Most of the works in this research topic are associated with the Social Sciences category. Within this, the articles are included in their different disciplines (anthropology, sociology, geography, history, law, political science, economics, communication, pedagogy, and psychology) [94,95], that study, among other specific objectives, the organization of the HEIs, or the relationships between different stakeholders in a university that are affected by DT [96,97]. The Environmental Science category deals with issues about the environmental opportunity or challenge of digital technology, sustainability in the digital age, or the revolution of DT in organizations in relation to productivity and efficiency . Another set of categories incorporates fewer studied subjects, such as Decision Science, which addresses the decisions taken within the limits of an organization, or as Biochemistry, Genetics, and Molecular Biology, which must begin to take center stage in this subject, since the results of their studies could be applicable in various areas of research [99,100].
Articles have been published in 850 journals from 1986 to 2019. Regarding the most productive scientific journals in this area, Sustainability (79, 4.97%) stands out, followed by the Journal of Industrial Ecology (66, 4.15%), International Journal of Sustainability in Higher Education (51, 3.21%), and Journal of Cleaner Production (47, 2.96%). The rest of the journals have less than 1%.
4.2. Publications by Author, Institution, and Country
The most productive authors in the sustainable management of DT in HE were Mulder, K.F. (The Hague University of Applied Sciences, The Hague, The Netherlands), Cappellaro, F. (ENEA Centro Ricerche Casaccia, Rome, Italy), Schandl, H.U. (Commonwealth Scientific and Industrial Research Organization, Canberra, Australia), and Yarime, M. (University of Tokyo, Tokyo, Japan). Among the ten most productive authors, six are of European origin, with a Dutchman (Mulder, K.F.), three Italians (Cappellaro, F.; Cotana, F.; Cumo, F.), an Austrian (Eisenmenger, N.), and a Spaniard (Ferrer-Balas, D.).
Table 2 shows the main keywords associated with the ten most productive authors in this area of research. The keywords are varied, although those that relate to the SDG and the exploitation of a certain resource below its renewal limit stand out. In this case, “sustainability, “sustainable development”, “industrial ecology”, “developing countries”, “bioconversion”, “co-design”, or “co-creation” stand out. A second group of keywords is in line with education, such as “active learning”, “higher education”, “pedagogy”, “active citizenship”, or “engineering education”. The term “barriers to innovation and sustainability in universities” stands out, linking the two previous groups. Finally, in a third group more numerous can be classified terms related to digital transformation and technology, such as “appropriate technologies”, “transformation”, “material flow”, “solar energy”, “alternative energy”, “acoustic performance”, “advanced technology”, “digital storage”, and “materials flow analysis (MFA)”.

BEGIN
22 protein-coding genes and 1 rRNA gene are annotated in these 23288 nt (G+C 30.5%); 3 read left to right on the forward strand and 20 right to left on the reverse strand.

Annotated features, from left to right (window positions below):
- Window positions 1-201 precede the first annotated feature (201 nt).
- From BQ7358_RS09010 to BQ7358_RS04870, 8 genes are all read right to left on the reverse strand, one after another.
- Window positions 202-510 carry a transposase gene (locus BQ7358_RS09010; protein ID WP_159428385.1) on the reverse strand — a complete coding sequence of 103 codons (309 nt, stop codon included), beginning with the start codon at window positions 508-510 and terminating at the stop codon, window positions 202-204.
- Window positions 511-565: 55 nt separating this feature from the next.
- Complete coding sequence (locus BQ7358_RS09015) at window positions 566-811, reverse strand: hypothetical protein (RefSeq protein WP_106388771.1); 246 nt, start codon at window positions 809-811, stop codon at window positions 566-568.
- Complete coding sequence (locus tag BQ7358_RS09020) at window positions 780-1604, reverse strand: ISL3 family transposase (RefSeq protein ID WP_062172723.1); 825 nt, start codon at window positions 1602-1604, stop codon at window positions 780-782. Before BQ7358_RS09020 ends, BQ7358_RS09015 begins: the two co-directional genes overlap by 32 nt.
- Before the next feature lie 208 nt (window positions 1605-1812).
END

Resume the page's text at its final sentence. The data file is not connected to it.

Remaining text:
The literature indicates that, based on the main keywords of the authors, society and the business world have accepted disruption and DT [101,102]. Different investigations point out that this began during the Great Moderation, a period that in economics refers to the reduction of the volatility of fluctuations in the economic cycle in developed nations since the mid-1980s, compared to previous periods [103,104,105].
Figure 4 shows the network or map of cooperation between authors who have published on the sustainability of DT in HE, based on co-authorship. The color of each cluster refers to the group of authors in the production of articles, while the size of the circle is interpreted according to the number of contributions of the author. Thus, the authors are associated in five groups.
The red group (cluster 1) presents the collaboration between Chen, L., Li, F., Li, Z., Liu, L., Shen, Z., Wang, H., Wang, L., Wang, M., Wang, X., Wang, Y., Wu, J., and Zhou, Y. Cluster 2 (green color) groups Kim, J., Li, L., Lu, Y., Scholz, R.W., Suh, S., and Yang, Y. Cluster 3 (blue color) is composed by the authors Li, H., Li. W., Liu, J., Qi, Y., and Wang, R. Group 4 (yellow) groups Wang, F., Wang, Q., Zhang, X., and Zhou, C. Finally, the fifth cluster (pink color) is made up of Li, J. and Liu, Y.